PhD Studentship: Banking on Cooperation: Testing Evolutionary Theories of Human Cooperation via Microfinance Loans

University of Exeter - College of Life and Environmental Science

The University of Exeter’s College of Life and Environmental Sciences is inviting applications for a fully-funded PhD studentship to commence on 1 February 2018 or as soon as possible thereafter.  For eligible students the studentship will cover UK/EU tuition fees plus an annual tax-free stipend of at least £14,553  for 4 years full-time. The student would be based in Dr Shakti Lamba’s research group  in the College of Life and Environmental Sciences at the Penryn Campus in Cornwall.

Academic Supervisors:

Dr Shakti Lamba, University of Exeter

Dr Alex Mesoudi, University of Exeter

The student will test hypotheses on the evolution of cooperation in humans using the vast, worldwide, long term datasets available on microfinance.

Microfinance refers to informal and formal arrangements offering financial services, mainly loans, to those who are otherwise excluded from mainstream banking services. Microfinance institutions (MFIs) cater to people who cannot generate collaterals necessary to obtain credit from mainstream banks. They do so by offering loans to groups of individuals who are jointly liable for their repayment. This model of ‘group lending with joint liability’ creates a high stakes cooperative dilemma because if any member of a loan group defects and does not repay her/his share of the loan, the other members of the group are liable to repay it for her/him. Thus, successful repayment of a loan is contingent upon at least some members of the loan group cooperating to repay it.

This project builds on a book chapter by Dr. Lamba which qualitatively compares drivers of MFI loan repayment as per the economics literature to hypothesised drivers of cooperation in the equally prolific evolutionary literature. The student will extend this comparison quantitatively via a combination of meta-analyses of the economic literature on loan repayment, analyses of raw datasets obtained from MFIs and experimental testing via randomised control trials.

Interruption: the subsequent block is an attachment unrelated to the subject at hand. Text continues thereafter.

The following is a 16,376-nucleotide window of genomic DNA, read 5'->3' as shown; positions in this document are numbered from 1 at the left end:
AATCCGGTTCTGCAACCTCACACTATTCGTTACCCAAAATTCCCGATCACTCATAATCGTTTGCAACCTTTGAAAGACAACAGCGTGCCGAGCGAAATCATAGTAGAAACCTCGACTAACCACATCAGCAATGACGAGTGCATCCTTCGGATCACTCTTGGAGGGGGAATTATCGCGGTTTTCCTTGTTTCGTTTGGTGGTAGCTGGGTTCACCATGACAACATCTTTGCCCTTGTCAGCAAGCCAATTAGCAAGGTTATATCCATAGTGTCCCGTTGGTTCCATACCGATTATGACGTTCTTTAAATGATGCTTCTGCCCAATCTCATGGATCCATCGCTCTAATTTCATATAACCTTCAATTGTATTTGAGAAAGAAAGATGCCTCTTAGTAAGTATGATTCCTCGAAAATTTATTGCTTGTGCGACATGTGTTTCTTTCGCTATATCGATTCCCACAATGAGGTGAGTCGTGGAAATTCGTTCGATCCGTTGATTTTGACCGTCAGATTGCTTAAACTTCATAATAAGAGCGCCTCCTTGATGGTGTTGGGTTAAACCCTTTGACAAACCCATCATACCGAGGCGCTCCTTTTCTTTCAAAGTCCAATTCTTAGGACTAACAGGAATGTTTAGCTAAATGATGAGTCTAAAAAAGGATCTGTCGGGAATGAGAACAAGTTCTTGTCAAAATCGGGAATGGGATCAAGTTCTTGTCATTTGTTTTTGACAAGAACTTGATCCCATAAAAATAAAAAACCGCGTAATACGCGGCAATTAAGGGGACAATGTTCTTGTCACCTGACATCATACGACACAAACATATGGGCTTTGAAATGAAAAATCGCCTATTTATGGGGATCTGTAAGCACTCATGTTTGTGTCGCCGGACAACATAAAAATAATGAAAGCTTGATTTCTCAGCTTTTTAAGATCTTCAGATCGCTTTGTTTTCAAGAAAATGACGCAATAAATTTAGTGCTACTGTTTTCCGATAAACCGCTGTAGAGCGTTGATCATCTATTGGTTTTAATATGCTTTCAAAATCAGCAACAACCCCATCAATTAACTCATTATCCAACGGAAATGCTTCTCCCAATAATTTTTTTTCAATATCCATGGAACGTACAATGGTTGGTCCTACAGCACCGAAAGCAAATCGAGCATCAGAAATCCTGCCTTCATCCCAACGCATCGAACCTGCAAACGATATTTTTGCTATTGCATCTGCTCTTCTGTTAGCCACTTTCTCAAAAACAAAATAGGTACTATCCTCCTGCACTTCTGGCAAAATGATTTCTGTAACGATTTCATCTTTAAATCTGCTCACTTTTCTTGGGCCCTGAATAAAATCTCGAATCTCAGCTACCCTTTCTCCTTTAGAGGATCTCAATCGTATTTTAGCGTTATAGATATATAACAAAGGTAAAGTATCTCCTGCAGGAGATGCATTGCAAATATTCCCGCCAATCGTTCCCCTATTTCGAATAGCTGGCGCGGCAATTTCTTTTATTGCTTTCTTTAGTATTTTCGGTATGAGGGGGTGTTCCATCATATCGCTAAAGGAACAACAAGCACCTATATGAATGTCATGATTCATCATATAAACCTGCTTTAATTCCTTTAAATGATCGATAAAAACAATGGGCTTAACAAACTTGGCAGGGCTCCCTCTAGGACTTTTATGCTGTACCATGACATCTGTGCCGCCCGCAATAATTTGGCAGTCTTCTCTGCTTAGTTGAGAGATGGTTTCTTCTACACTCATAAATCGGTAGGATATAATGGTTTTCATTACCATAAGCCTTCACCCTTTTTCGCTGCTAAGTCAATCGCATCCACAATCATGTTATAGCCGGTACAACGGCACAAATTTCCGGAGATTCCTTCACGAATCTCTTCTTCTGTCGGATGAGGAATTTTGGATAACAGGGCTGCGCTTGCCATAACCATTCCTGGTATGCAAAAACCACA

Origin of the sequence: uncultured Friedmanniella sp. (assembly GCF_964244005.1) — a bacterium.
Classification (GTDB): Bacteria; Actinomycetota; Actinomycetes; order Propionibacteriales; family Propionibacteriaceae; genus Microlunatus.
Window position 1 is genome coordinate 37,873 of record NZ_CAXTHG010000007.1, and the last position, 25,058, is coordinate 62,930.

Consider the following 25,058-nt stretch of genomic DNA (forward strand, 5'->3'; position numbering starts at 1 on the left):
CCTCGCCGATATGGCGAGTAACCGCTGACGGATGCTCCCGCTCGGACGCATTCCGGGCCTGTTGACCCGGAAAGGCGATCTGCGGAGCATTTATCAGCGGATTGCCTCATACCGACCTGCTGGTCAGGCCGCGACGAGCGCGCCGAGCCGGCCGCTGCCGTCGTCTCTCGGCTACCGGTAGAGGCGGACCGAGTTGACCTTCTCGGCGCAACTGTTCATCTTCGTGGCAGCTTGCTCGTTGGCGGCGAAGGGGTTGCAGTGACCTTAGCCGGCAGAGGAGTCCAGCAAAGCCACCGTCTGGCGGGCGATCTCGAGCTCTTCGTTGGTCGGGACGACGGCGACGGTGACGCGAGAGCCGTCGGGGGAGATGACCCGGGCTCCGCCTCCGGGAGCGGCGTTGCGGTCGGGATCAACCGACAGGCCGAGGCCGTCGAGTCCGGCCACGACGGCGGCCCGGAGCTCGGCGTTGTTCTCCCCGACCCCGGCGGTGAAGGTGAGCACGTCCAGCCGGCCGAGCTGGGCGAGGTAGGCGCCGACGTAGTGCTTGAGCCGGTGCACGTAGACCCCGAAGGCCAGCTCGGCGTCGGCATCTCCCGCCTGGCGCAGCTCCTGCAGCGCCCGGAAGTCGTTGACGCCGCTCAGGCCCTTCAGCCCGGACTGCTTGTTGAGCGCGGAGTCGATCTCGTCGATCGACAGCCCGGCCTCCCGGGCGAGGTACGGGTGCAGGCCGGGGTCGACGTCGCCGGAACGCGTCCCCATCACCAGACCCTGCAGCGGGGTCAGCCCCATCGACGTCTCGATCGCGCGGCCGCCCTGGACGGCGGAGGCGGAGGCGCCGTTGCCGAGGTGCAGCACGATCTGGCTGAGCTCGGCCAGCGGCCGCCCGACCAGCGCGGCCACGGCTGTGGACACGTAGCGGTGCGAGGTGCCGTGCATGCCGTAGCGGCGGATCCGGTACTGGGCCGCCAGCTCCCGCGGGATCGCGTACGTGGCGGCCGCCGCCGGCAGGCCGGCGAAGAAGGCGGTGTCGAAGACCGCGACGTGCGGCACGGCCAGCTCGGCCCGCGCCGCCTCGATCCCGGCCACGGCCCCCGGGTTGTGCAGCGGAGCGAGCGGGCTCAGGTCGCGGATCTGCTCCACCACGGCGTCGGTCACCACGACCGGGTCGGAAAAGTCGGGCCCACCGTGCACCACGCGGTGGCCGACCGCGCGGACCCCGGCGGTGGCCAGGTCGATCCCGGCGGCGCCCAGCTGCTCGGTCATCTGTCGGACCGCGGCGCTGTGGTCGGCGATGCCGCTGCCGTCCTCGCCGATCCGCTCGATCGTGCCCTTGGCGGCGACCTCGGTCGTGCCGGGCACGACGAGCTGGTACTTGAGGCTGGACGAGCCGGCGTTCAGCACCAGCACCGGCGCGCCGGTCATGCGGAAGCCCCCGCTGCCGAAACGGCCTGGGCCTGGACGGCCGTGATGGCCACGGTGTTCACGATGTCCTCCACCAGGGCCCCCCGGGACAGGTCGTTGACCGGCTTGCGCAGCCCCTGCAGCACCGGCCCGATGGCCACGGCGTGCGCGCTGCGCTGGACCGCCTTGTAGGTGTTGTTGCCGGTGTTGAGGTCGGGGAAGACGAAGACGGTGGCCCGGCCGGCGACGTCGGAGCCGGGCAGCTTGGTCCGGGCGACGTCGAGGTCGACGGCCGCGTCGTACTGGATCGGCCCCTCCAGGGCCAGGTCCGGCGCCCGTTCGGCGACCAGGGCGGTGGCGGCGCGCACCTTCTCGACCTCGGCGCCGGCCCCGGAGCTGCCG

This PhD involves large-scale data analyses working with several partners including microfinance institutions and economists. The student is expected to develop considerable statistical and analytical expertise including meta-analyses, multilevel modeling and possibly social network analyses.

Over 190 million families across the world are served by microfinance which is considered a major tool of poverty alleviation. Hence, this project will help us understand how we can improve cooperation between people around very high-value resources and will contribute towards a rigorous evolutionary applied science of contemporary human behaviour that speaks to society and to policy makers. The work contributes to Dr Lamba’s long-term interests in the evolution of large-scale cooperation in humans.

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South West England